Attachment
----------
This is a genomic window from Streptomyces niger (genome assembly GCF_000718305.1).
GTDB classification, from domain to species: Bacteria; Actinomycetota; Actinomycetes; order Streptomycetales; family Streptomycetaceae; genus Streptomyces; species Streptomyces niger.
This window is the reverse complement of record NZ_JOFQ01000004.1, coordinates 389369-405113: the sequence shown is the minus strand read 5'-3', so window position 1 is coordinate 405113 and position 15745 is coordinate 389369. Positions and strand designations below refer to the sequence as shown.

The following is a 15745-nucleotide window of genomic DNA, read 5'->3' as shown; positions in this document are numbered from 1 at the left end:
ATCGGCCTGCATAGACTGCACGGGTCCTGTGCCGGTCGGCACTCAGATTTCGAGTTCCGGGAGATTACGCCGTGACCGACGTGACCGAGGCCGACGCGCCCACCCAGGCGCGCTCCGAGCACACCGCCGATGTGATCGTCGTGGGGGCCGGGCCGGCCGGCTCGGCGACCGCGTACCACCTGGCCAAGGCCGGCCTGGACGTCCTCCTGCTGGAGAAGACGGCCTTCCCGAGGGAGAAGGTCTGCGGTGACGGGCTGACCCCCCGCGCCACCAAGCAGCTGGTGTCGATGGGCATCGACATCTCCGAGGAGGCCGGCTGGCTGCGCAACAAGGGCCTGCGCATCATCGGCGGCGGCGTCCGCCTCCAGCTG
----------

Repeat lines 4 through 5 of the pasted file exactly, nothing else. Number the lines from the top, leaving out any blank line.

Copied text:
The following is a 15745-nucleotide window of genomic DNA, read 5'->3' as shown; positions in this document are numbered from 1 at the left end:
ATCGGCCTGCATAGACTGCACGGGTCCTGTGCCGGTCGGCACTCAGATTTCGAGTTCCGGGAGATTACGCCGTGACCGACGTGACCGAGGCCGACGCGCCCACCCAGGCGCGCTCCGAGCACACCGCCGATGTGATCGTCGTGGGGGCCGGGCCGGCCGGCTCGGCGACCGCGTACCACCTGGCCAAGGCCGGCCTGGACGTCCTCCTGCTGGAGAAGACGGCCTTCCCGAGGGAGAAGGTCTGCGGTGACGGGCTGACCCCCCGCGCCACCAAGCAGCTGGTGTCGATGGGCATCGACATCTCCGAGGAGGCCGGCTGGCTGCGCAACAAGGGCCTGCGCATCATCGGCGGCGGCGTCCGCCTCCAGCTG